Imagine wanting to play chess and the chess pieces were only available in random booster packs. THAT’s that Wizards’ minis policy is like.

  4. Greywolf says:

    @Greywolf: While I’m no friend of miniatures, I have played for the last year with a GM who loves them. In fact, it makes every D&D session a board game with minis.

    BUT YOU DONT HAVE TO BUY THEM. You could as well use some other token and just remember that the cent piece is a kobold with a scimitar. In fact the random character gives you the chance to get away with less then perfect minis – they never fit PERFECTLY, so you got to make compromises – so the skeletons are goblins to today…

  5. Ken Newquist says:

    I think it’s all in how you use them, and the make up of your group. We’ve used miniatures since our campaign begin, back in the waning days of 2nd Edition D&D, as a visual and tactical aid. In combat, it helps everyone to understand where the heroes are relative to one another, and a well-painted mini gives players that little extra something to help visualize characters.

    I don’t think it’s hampered role-playing; that still happens during combat, and we easily transition from combat to role-playing and back again without any great difficulties.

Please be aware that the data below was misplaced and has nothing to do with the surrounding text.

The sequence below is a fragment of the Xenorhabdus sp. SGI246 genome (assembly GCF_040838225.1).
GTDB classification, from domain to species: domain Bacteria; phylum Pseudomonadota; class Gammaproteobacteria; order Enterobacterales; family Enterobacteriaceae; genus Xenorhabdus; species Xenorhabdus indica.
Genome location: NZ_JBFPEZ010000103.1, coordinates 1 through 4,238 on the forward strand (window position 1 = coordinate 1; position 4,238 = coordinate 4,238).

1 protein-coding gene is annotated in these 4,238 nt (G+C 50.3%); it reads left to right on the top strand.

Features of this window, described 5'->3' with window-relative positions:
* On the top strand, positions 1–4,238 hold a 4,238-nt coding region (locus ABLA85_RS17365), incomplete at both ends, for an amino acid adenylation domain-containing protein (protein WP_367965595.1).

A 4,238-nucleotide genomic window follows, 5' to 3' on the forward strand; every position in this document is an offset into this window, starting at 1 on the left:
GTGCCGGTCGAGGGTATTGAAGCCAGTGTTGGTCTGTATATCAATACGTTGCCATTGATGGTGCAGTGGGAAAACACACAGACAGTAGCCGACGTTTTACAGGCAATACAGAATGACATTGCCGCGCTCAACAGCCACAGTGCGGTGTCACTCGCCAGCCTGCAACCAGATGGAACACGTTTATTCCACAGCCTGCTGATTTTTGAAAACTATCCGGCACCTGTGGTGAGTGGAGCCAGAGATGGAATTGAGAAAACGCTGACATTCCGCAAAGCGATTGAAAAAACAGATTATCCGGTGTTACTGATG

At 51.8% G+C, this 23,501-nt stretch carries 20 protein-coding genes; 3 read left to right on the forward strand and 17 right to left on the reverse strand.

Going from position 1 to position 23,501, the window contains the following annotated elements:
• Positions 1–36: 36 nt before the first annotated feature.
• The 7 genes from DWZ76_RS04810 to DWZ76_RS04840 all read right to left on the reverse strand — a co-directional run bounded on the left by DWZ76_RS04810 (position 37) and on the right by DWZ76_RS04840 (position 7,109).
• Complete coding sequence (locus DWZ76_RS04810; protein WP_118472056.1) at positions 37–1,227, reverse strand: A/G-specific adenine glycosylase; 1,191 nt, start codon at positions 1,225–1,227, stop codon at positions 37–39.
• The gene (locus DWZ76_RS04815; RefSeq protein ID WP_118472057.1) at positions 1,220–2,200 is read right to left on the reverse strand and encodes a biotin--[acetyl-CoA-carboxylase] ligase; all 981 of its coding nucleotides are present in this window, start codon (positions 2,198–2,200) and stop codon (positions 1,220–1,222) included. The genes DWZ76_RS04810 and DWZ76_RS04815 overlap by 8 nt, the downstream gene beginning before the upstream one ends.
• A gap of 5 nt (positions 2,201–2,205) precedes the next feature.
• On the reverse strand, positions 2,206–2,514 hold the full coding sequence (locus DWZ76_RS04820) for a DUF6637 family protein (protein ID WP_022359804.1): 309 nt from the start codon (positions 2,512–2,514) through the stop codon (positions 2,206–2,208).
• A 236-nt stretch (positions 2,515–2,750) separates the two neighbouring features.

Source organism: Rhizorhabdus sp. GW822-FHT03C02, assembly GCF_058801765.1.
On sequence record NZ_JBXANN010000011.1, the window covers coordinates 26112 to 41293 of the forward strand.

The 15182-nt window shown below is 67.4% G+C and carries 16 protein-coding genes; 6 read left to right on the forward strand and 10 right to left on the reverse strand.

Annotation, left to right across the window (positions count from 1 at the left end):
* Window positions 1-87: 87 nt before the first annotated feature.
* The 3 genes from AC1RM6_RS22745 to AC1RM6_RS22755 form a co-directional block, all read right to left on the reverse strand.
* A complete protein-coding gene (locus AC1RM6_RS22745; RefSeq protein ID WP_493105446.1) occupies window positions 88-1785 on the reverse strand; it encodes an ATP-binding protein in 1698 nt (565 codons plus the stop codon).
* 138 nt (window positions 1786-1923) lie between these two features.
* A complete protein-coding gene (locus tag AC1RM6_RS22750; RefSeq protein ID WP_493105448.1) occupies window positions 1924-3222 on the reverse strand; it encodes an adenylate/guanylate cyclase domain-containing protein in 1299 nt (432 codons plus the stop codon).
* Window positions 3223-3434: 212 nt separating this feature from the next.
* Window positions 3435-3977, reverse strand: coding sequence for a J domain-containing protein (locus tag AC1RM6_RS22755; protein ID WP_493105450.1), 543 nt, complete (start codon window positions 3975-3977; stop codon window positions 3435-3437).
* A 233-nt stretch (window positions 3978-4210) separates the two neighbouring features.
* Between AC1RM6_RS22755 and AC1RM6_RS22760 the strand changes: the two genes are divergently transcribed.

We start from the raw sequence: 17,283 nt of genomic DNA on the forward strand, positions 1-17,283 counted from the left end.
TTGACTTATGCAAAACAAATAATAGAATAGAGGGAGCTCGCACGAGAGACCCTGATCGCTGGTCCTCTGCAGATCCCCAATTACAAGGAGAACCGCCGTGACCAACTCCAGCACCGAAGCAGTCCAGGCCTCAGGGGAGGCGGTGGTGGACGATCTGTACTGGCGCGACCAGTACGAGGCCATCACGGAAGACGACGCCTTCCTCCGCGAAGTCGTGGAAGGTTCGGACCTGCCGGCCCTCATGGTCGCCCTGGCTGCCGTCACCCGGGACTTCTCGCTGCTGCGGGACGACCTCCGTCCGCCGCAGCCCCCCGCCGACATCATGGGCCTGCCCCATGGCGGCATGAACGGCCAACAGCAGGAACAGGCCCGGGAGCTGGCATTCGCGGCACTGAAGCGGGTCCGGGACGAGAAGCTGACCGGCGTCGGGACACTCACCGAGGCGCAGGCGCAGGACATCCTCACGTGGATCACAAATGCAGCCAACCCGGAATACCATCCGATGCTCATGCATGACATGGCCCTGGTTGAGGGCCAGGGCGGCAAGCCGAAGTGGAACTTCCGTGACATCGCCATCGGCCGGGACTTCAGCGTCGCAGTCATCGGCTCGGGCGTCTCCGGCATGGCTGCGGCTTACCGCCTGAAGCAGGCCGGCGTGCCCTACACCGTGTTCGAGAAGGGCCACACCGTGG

My group likes a mix of tactical gaming combined with role-playing, so for us, it works well.

  6. Hey there,

    Being in a third world country forces us to adapt. Because of that I’m currently using a mathematics notebook with a square grid in every page as my battlemat.

    Player positions are marked with simple shorthand notes like a triangle, a circle, a star, anything that can be scribbled quickly. So far it’s working for our group, and I get to pass the map around to the players if they want to see and study the positions.

    The upside to this is that it’s completely resistant against knocking over or displacement due to the table being jostled or moved. The downside is that after a single combat, the paper’s smudged in half-erased marks and lots of cover and concealment lines.

    That being said, roleplaying still takes place in my D&D 4e game, even if the combat’s taken a turn for a more wargamey side of things. I won’t cross the line and say that it’s necessarily better, since I haven’t played 3.x, only being familiar with WoD, nWoD, L5R and HERO, but I will say that my group is definitely having fun.

  7. justaguy says:

    Well… on one hand, yeah it’s kinda crappy that the minis are random. On the other, it’s been relatively easy to pick up individual minis in other ways. Either e-bay or local stores that resell individual minis. And, generally, most of the minis are cheap this way. Up until the point you buy so many it becomes non-cheap… not that I did that.